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Do you talk to your kids about money?
Is money a “touchy subject” in your household? Perhaps you don’t have enough. Or maybe you’re well-off but don’t think you need to expose your children to the realities of finance.
Financially savvy people don’t brag about the millions in their portfolios, but it’s folly to neglect to teach your children about finances.
I didn’t know how budgeting worked or what the true value of money is until I was almost out of college. As an adult, I look back at my childhood and wish I’d learned things—at least as a teenager—that would have helped out massively while in college.
So here are ten money conversations to have with your kids—before they finish high school.
1. Emergency Funds
The most important concept and value to instill in your children about money is that of the emergency fund. There are always unexpected costs, expenses, and emergencies that take bites out of available funds.
Set up savings accounts in difficult-to-access accounts. It’s harder to spend it on frivolous things when you have to go through a whole transfer process to get the money.
2. Credit Cards & Credit
Credit cards are not scary. It’s a very simple concept: credit cards are not free money. The essential conversation to have with your children about credit and credit cards is one of responsibility. Your true “credit limit” is the dollar amount in your checking account—your kid should never think that a credit card equals free money.
If your child is under 18, build them credit by adding them as an authorized user on your credit card(s)… And then don’t give them the card! Make sure you pay off the balance in full every month, otherwise you’ll just be ruining their credit in addition to yours.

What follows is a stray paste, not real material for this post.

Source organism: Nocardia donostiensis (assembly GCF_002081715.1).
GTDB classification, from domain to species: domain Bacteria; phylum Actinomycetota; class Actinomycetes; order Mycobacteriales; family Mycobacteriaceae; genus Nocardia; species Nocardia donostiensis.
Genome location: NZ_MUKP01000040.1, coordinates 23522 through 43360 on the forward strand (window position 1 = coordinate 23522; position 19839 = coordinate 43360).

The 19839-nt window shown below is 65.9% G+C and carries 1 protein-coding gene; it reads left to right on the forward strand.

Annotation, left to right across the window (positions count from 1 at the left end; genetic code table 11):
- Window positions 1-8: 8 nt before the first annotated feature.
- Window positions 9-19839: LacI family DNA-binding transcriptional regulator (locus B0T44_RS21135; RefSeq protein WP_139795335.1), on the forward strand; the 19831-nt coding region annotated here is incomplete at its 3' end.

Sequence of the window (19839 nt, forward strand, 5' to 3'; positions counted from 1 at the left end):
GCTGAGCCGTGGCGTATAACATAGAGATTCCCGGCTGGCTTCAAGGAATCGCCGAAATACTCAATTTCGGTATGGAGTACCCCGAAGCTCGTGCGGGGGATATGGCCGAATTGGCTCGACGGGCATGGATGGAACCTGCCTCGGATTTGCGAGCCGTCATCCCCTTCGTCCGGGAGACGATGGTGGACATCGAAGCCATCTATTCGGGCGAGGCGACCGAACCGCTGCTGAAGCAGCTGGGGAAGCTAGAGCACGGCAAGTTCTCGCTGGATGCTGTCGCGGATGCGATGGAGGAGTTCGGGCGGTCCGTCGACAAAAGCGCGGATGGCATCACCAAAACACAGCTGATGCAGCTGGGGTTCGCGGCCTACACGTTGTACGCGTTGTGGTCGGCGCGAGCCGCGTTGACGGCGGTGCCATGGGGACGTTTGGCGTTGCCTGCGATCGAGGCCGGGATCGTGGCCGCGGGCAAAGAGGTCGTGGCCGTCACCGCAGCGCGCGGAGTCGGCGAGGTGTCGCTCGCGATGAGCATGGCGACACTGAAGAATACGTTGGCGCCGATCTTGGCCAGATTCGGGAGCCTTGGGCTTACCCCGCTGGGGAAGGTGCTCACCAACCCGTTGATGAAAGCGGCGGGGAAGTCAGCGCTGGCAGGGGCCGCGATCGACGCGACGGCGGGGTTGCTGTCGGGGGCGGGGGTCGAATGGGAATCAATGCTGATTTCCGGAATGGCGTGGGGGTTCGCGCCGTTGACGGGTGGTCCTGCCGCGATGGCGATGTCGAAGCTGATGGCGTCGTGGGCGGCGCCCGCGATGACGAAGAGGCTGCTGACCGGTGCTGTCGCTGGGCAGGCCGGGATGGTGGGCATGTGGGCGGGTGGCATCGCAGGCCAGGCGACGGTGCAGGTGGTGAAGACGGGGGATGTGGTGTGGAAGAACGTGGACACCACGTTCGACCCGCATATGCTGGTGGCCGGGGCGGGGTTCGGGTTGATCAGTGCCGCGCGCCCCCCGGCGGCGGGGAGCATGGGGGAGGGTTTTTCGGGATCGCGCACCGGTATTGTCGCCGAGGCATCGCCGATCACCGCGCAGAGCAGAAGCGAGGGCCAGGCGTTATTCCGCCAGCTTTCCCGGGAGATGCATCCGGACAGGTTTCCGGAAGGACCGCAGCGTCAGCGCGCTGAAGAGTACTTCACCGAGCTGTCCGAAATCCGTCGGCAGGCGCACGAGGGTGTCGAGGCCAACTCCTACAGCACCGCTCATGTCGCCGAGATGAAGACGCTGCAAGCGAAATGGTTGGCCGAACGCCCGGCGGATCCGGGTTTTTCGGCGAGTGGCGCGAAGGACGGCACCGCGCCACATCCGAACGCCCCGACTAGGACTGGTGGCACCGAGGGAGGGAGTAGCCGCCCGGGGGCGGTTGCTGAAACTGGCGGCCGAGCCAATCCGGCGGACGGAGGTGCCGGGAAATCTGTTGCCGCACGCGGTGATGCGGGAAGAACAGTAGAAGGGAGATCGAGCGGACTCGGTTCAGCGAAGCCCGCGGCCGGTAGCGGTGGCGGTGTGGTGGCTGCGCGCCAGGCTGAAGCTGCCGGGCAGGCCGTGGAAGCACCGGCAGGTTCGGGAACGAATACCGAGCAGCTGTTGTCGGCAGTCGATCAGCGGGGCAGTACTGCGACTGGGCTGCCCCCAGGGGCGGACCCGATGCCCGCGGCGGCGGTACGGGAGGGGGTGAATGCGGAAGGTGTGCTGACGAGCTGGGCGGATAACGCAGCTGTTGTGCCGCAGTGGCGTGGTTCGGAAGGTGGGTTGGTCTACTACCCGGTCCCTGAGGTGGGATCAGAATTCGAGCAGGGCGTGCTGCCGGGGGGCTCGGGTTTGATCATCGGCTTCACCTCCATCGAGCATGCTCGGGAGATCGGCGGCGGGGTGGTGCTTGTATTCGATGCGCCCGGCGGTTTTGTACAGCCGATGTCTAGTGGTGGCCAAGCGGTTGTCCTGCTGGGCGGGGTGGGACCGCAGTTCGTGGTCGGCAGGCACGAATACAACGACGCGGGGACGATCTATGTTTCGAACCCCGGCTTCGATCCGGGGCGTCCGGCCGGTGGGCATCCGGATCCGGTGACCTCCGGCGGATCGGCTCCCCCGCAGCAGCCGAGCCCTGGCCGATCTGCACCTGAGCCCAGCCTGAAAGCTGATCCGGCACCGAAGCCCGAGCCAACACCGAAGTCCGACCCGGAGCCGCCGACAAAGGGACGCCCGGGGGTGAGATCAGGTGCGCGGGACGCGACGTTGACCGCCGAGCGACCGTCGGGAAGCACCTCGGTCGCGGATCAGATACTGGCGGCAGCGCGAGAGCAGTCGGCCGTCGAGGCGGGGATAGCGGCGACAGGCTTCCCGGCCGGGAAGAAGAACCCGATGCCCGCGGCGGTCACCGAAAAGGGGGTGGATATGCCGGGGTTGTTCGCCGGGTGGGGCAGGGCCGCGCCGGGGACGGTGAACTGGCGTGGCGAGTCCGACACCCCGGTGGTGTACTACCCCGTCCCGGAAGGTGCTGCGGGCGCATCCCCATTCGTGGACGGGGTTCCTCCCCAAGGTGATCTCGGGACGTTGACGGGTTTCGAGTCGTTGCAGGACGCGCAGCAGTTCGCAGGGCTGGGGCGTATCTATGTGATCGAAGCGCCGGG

Talk to your kids about the basics of budgeting. Every dollar has a job, whether it’s for gas, groceries, books, Christmas presents, trips to Disneyland, or a medical expense in the future. Involve them in your monthly budget development so they can learn how much it actually costs to feed them. They might be surprised.
If you use budgeting software like YNAB or Mint, create a “dummy” budget for them to play with. Let them put in the categories they want to spend money in, and show them how much money it costs to do some things.
4. Income > Spending
According to a 2017 CareerBuilder survey, 78% of Americans live paycheck-to-paycheck. Having this money conversation with your kids is a good way to be honest about your financial standing. Income versus expenditure is the litmus test for financial stability. Breaking out of the paycheck-to-paycheck cycle is difficult, but not impossible. Teach your children to keep their spending below their level of income.
With young kids, their income is their allowance, if your family practices that. Teach them to divide that income into four buckets: give, save, invest, and spend. Percentages can vary, but the goal is to encourage a conscious mindset about where money comes from and where it goes. If the “spend” bucket runs out, they can’t steal from the other buckets.
There are piggy banks that do this for you!
5. Investing (Financially and in Oneself)
Investing is different than spending. Spending is a one-and-done deal that loses value over the long term. Investing brings a return, either financially or otherwise. Investment bank accounts, education, and self-development are investments. Talk to your kids about the importance of compound interest.